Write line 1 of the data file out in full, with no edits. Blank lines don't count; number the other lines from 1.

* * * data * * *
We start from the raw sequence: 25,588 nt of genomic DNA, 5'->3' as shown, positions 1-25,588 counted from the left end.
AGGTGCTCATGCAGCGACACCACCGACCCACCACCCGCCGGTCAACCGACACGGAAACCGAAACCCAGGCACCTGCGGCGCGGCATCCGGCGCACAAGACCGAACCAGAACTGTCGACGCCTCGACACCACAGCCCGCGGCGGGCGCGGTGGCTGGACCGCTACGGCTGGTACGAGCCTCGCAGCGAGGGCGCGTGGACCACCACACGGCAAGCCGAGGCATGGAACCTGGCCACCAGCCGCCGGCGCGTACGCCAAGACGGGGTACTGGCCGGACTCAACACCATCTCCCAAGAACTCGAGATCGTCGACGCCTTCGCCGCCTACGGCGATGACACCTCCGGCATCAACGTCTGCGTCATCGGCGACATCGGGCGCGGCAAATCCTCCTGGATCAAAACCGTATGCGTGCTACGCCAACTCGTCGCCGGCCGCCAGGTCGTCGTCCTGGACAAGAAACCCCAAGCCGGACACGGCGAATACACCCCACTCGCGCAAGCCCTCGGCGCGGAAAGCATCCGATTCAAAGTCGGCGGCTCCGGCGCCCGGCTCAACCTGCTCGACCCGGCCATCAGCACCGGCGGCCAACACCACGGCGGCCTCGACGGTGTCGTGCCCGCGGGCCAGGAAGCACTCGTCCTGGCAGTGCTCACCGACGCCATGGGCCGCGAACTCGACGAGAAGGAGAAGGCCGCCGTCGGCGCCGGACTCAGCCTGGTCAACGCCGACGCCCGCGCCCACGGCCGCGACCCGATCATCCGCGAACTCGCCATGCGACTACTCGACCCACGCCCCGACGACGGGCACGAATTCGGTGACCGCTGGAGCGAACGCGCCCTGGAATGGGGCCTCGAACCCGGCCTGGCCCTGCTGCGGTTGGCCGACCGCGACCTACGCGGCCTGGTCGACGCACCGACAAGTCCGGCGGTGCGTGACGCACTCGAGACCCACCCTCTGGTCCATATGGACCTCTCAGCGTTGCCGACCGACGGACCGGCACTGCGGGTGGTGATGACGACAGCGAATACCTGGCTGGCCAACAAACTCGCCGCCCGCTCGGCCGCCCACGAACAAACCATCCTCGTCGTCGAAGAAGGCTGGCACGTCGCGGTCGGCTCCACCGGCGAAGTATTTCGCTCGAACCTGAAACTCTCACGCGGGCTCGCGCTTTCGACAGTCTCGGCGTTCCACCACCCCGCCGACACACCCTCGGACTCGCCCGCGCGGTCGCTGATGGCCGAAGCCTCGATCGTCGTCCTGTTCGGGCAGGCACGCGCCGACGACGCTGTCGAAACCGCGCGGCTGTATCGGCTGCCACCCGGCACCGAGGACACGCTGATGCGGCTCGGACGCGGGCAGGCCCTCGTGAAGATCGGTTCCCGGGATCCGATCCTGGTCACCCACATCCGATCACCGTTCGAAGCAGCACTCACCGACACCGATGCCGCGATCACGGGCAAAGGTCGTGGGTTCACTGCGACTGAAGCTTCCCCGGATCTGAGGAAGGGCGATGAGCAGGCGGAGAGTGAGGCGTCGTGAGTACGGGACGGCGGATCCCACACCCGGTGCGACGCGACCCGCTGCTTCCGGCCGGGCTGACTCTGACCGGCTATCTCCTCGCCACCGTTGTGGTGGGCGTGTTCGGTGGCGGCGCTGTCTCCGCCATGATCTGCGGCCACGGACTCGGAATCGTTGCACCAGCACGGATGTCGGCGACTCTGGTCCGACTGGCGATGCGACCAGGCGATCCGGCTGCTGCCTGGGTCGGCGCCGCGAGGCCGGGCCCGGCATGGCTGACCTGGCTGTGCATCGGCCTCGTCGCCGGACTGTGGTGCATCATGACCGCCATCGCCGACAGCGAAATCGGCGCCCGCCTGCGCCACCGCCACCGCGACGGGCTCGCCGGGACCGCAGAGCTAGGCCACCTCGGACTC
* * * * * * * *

We start from the raw sequence: 25,588 nt of genomic DNA, 5'->3' as shown, positions 1-25,588 counted from the left end.